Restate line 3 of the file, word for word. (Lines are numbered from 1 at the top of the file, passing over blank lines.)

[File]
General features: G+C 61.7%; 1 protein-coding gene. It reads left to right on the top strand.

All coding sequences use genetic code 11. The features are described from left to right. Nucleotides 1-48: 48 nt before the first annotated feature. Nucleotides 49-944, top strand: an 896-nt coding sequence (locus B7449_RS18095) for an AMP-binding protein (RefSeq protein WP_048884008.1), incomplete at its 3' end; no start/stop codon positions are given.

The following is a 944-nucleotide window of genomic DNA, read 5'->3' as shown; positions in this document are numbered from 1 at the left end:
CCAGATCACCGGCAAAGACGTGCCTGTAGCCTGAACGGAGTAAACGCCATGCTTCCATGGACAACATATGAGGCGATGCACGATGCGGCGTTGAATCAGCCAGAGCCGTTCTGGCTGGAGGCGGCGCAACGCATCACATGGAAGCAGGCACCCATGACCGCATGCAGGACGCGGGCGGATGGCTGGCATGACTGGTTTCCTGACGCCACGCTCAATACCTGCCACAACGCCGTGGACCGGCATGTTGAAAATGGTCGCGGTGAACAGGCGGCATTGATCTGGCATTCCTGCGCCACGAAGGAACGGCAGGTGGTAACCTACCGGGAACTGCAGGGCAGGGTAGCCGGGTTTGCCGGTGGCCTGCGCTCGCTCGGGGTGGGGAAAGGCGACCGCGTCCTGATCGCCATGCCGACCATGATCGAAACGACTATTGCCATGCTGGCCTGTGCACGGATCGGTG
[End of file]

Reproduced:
The following is a 944-nucleotide window of genomic DNA, read 5'->3' as shown; positions in this document are numbered from 1 at the left end: